Finished Has Never Been So–well–Finished!

For the last year and a half, I have been blogging about the process of getting a first book published, and as the process has unfolded for me, I’ve found it easy to talk about each step along the way–waiting for revisions, doing revisions, getting a new title, seeing the cover, the page proofs, etc.

This week–in fact, this whole past month–I have very little to blog about. The book, or at least my part in it, is done. It’s off to the printer. No more editing, no more tweaking.  My publisher’s marketing team isn’t quite ready to get going on it yet, since it is the fall list, and they are still working hard on the summer list. So basically, nothing is happening. The crickets are chirping. The cobwebs are forming. The author is doing increasingly neurotic things to pass the time.

In truth, things are happening. The book has gone out to authors to receive blurbs, and it has gone out to reviewers, who won’t be posting their reviews for some time because they have to have time to read it first (one would assume.) Somewhere far, far away, in a kingdom known as Simon and Schuster, meetings are going on, in which my book is at least on the radar. But for me, nothing is happening, and whatever is happening I have no control over.

If you are a control freak, this is not going to be your favorite part of the process. Not that I’m a control freak, mind you. I’m just a perfectly normal person who prefers to be in control. Of everything. Always.

So really, this part of the process is necessary for a “non-control freak” like me. This is the weaning period, the letting go period. The period where I have to say to myself, “there is nothing more I can do to my book,” and learn to feel comfortable with that. Katerina’s Wish is what it is going to be, for better or worse, and not only must I be at peace with that, but I must also be at peace with the reactions it receives in the world. It may be loved or hated, but either way, it will stay exactly as it is (Unless of course, it gets thrown into massive bonfires, in which case, I guess it will change quite a bit.)

This is an odd place to be. In the past, as my book has received criticisms, I’ve used them to improve it.

In March of 2006, the opening paragraph read like this:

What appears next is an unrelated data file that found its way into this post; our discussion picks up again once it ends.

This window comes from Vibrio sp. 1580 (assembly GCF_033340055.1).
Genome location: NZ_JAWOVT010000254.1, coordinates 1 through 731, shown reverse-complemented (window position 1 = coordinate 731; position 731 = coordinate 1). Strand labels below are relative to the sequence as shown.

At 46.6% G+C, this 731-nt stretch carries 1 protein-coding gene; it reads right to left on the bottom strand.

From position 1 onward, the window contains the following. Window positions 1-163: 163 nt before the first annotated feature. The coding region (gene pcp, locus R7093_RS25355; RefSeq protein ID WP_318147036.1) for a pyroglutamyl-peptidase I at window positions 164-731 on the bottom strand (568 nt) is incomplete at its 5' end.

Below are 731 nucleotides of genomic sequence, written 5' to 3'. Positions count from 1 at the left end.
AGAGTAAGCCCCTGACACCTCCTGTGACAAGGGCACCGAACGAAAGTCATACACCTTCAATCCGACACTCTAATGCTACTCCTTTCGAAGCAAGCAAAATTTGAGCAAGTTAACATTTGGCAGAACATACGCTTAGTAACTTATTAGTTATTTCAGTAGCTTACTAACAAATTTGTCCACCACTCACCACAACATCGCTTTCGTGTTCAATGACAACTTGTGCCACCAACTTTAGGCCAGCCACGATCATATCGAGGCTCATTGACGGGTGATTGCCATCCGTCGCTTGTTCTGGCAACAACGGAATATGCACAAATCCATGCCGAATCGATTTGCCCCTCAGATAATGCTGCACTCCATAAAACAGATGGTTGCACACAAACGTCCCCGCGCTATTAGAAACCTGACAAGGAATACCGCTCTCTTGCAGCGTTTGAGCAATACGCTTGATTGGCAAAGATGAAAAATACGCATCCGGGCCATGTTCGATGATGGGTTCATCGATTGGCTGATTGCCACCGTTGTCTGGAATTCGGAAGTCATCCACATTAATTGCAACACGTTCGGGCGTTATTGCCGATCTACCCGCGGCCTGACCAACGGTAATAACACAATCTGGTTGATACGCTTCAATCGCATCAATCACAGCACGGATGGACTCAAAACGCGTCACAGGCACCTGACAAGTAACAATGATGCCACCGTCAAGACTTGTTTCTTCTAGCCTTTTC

Trina found so many things unbearable about her new home, it was difficult to say which she disliked most. The air was dry, filled with coal dust and the constant smell of burning from the ovens that turned coal into coke. Her throat constantly felt dry and itchy. The two room house was cramped, and they rented it from the coal company for twice what it was worth. Worse still, Momma, Trina, and her little sisters washed endless piles of other people’s laundry every week just to make ends meet, and they worried constantly about Papa’s dangerous job in the mine. Here little Holena and Aneshka never had toys or treats, and Trina had nothing but endless chores. But despite all that, every morning when she stepped outside and saw the endless sweep of dry, brown, featureless prairie to the east, she hated the lack of trees the most.

It needed work, I was told. More than I cared to put into it, so I put it away. Between the fall of 2006 and fall of 2009, it lay in a drawer, abandoned, only to be revived because some people who had read it criticized my choice to discard it. I took their advice and revised.

By the spring of 2010, it looked like this:

 My papa’s dream brought us to America.  My mother said only a fool believed in dreams, but she knew Papa, so she packed our trunks.  And whether she believed or not, that dream swept us out of Bohemia and across the ocean.  To my sisters and me, those dreams were as much a part of my father as his big laugh and strong arms, and like his strong arms, his dreams caught us up and carried us all the way.

 “A new century and a whole new country!” he had declared on New Year’s Day of 1900, after talking to American recruiters the month before. Sure enough, seven months later we were leaving Europe behind.

It sold, but at the request of my editor, the first eight pages were condensed into one. The opening paragraph that will come before the world in August 2012 reads:

 My papa’s dream brought us to America. Momma said only a fool believed in dreams, but she knew Papa, so she packed our trunks. And whether she believed or not, that dream swept us out of Bohemia and across the ocean. We’d arrived, in the autumn of 1900 in “a new land for the new century,” as Papa put it. By May of 1901, neither the dream nor the country felt new. They felt old and worn out. As I stood behind our house staring at a dozen bundles of filthy laundry, I couldn’t help but think Momma had been right.

All of these changes have been in response to the opinions of readers. But now, I enter a new era, in which the reader’s opinion will not–cannot–change the story. It might, however, change the fate of the story. Word of mouth remains a powerful tool for selling books, especially among young readers.

So it is sobering to realize that there is nothing more I can do to my story. It is FINISHED in a way no other novel of mine has ever been finished.

Maybe it’s good I have this calm before the storm of reviews, and reader comments, and sales figures. Because I think I need to take a really, really deep breath.



Filed under Editing and Revising, Reviews, Writing

22 responses to “Finished Has Never Been So–well–Finished!